State requests more time to defend cigarette ban in court

Cigarettes for sale in Johannesburg in May during the lockdown. (Photo by Gallo Images/Papi Morake)
Cigarettes for sale in Johannesburg in May during the lockdown. (Photo by Gallo Images/Papi Morake)

The government is feeling the pressure of having to defend two separate cases relating to its ban on the sale of cigarettes and tobacco products during lockdown, and has requested a postponement in the first case which was set to be heard next week. 

State attorney Arista Wasserman has written to Judge President Dunstan Mlambo of Gauteng to request that the initial hearing in the challenge against the ban being brought by the Fair Trade Tobacco Association be postponed, in light of the pressures facing Minister of Cooperative Governance and Traditional Affairs, Nkosazana Dlamini-Zuma, including the national state of disaster.

FITA, whose members include Carnilinx and Gold Leaf Tobacco, launched their court bid in May  to have the sale of cigarette and tobacco products reauthorised.

The state banned the sale of tobacco at the start of the nationwide lockdown in late March, citing health reasons. The ban was extended under Level 4 and again under Level 3 of the lockdown. In defending the ban, the government has argued that emerging research shows smoking leads to more severe cases of Covid-19, and the ban is necessary to reduce strain on SA's health system.

The country's largest cigarette manufacturer British American Tobacco South Africa last week lodged a separate legal challenge against the ban.  According to BATSA, the ban has cost it between R300 million and R350 million in lost revenues per week. It estimates that about R2.4 billion has been lost in tax revenue during the first eight weeks of lockdown.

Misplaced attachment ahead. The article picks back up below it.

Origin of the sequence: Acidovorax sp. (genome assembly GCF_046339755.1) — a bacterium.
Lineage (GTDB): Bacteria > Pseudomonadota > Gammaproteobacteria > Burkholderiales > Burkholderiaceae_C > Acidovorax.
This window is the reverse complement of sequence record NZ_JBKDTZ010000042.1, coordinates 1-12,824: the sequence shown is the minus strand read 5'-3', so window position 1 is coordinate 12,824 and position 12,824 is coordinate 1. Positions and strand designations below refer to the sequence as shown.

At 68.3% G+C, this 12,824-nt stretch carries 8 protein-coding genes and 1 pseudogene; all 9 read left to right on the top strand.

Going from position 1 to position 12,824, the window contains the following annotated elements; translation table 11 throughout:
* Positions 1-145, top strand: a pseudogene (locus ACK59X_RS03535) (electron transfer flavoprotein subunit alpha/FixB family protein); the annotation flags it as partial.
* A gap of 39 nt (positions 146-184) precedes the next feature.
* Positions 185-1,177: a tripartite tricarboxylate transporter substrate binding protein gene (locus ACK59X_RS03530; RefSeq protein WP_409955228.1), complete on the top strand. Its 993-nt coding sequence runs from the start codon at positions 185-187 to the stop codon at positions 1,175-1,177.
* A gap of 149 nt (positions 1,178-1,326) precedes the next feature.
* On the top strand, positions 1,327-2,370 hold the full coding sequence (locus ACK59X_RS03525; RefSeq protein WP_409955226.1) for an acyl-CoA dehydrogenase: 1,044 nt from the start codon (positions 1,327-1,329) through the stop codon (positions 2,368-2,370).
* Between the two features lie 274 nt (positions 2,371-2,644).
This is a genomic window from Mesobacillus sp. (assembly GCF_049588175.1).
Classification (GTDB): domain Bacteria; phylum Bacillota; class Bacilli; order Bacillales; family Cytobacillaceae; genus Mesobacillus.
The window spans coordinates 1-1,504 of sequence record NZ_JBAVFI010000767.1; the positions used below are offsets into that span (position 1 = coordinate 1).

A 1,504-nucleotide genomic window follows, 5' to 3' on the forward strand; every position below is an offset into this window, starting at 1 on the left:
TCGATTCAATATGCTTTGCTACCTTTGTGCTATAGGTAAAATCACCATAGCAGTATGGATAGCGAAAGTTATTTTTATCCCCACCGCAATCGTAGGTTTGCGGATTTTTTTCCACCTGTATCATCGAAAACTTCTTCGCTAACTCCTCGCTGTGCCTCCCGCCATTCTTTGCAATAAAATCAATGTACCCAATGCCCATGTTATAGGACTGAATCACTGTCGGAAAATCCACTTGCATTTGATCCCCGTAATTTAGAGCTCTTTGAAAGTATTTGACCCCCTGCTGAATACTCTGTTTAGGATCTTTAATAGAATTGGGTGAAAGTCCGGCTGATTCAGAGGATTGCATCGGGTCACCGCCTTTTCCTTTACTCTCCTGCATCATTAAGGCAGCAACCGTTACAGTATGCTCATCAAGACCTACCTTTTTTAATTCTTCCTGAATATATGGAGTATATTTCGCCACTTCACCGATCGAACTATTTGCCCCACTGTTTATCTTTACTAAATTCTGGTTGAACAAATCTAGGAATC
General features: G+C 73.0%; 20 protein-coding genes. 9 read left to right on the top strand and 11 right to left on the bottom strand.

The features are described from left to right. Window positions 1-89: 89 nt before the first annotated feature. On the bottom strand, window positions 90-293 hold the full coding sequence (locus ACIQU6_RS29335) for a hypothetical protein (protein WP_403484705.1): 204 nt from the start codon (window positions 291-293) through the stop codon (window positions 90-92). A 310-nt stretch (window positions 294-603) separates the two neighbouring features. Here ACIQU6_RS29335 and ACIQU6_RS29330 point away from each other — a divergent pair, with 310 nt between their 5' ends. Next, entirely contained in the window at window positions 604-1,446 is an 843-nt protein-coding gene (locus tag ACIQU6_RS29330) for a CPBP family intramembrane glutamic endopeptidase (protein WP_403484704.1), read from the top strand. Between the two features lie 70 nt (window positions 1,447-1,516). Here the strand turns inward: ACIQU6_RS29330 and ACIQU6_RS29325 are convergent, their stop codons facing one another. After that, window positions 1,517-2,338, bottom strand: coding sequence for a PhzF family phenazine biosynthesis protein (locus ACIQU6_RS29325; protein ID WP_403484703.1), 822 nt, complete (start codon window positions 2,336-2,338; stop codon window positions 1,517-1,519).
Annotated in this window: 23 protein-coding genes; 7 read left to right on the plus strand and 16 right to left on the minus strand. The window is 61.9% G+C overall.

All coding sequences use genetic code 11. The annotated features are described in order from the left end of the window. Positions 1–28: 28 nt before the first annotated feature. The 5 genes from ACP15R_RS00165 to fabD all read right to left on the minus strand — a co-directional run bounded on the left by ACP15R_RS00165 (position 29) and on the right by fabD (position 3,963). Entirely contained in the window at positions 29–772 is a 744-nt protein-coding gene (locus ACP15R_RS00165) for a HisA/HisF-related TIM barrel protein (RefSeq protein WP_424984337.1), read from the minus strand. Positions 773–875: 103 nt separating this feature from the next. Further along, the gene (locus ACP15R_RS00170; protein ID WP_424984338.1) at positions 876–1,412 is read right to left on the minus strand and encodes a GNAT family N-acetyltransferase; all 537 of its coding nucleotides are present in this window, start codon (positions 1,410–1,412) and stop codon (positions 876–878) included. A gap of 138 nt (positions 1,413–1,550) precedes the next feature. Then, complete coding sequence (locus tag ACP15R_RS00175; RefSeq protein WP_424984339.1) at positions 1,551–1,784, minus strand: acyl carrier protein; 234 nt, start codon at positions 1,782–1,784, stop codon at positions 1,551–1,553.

The state now has to prepare to defend the ban against two separate cases, as well as an interlocutory application from Smokers Unite One, which falls under the FITA case.

"It is simply practically impossible for the reasons and the record to be properly prepared before 3 June 2020 and incorporated into the Minister’s answering affidavit in the FITA matter, especially given the pressures under which the Minister is placed in managing the national state of disaster," said Wasserman, who pleaded for more time. 

"We repeat the importance of the matter to the parties and the significant public importance and trust that the JP will consider the requests made on behalf of our client as soon as possible. The matter also raises complex issues of public policy, including public health policy," Wasserman said.

FITA's attorneys have written to the judge president opposing the request for postponement.

Ryan Merrifield of Morgan Law Attorneys representing FITA, said government had not brought a "substantive application" for postponement. "On this basis alone, we submit, the request should be denied," Merrifield said.

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